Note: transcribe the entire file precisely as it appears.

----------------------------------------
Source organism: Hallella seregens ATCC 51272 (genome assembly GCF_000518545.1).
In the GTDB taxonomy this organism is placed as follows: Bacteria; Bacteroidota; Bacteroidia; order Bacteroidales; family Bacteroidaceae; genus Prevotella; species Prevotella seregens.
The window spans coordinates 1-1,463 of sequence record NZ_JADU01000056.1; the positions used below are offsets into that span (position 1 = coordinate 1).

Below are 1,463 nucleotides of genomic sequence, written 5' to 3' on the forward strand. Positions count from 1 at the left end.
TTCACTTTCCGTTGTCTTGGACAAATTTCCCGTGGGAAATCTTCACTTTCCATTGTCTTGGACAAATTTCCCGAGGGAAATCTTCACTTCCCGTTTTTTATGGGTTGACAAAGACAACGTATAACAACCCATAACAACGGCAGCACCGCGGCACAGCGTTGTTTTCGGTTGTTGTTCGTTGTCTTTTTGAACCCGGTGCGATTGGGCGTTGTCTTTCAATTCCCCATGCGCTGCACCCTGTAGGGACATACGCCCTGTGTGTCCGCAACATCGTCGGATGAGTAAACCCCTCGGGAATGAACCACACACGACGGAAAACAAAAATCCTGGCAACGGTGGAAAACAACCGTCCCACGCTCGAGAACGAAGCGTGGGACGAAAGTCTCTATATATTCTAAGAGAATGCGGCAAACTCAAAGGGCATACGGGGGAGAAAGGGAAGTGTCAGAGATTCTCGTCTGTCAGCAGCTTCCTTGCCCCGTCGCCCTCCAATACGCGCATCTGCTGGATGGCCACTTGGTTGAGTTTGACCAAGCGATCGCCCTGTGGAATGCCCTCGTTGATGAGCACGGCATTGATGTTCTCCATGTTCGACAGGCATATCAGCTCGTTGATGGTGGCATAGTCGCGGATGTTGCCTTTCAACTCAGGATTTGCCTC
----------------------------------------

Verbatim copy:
Source organism: Hallella seregens ATCC 51272 (genome assembly GCF_000518545.1).
In the GTDB taxonomy this organism is placed as follows: Bacteria; Bacteroidota; Bacteroidia; order Bacteroidales; family Bacteroidaceae; genus Prevotella; species Prevotella seregens.
The window spans coordinates 1-1,463 of sequence record NZ_JADU01000056.1; the positions used below are offsets into that span (position 1 = coordinate 1).

Below are 1,463 nucleotides of genomic sequence, written 5' to 3' on the forward strand. Positions count from 1 at the left end.
TTCACTTTCCGTTGTCTTGGACAAATTTCCCGTGGGAAATCTTCACTTTCCATTGTCTTGGACAAATTTCCCGAGGGAAATCTTCACTTCCCGTTTTTTATGGGTTGACAAAGACAACGTATAACAACCCATAACAACGGCAGCACCGCGGCACAGCGTTGTTTTCGGTTGTTGTTCGTTGTCTTTTTGAACCCGGTGCGATTGGGCGTTGTCTTTCAATTCCCCATGCGCTGCACCCTGTAGGGACATACGCCCTGTGTGTCCGCAACATCGTCGGATGAGTAAACCCCTCGGGAATGAACCACACACGACGGAAAACAAAAATCCTGGCAACGGTGGAAAACAACCGTCCCACGCTCGAGAACGAAGCGTGGGACGAAAGTCTCTATATATTCTAAGAGAATGCGGCAAACTCAAAGGGCATACGGGGGAGAAAGGGAAGTGTCAGAGATTCTCGTCTGTCAGCAGCTTCCTTGCCCCGTCGCCCTCCAATACGCGCATCTGCTGGATGGCCACTTGGTTGAGTTTGACCAAGCGATCGCCCTGTGGAATGCCCTCGTTGATGAGCACGGCATTGATGTTCTCCATGTTCGACAGGCATATCAGCTCGTTGATGGTGGCATAGTCGCGGATGTTGCCTTTCAACTCAGGATTTGCCTC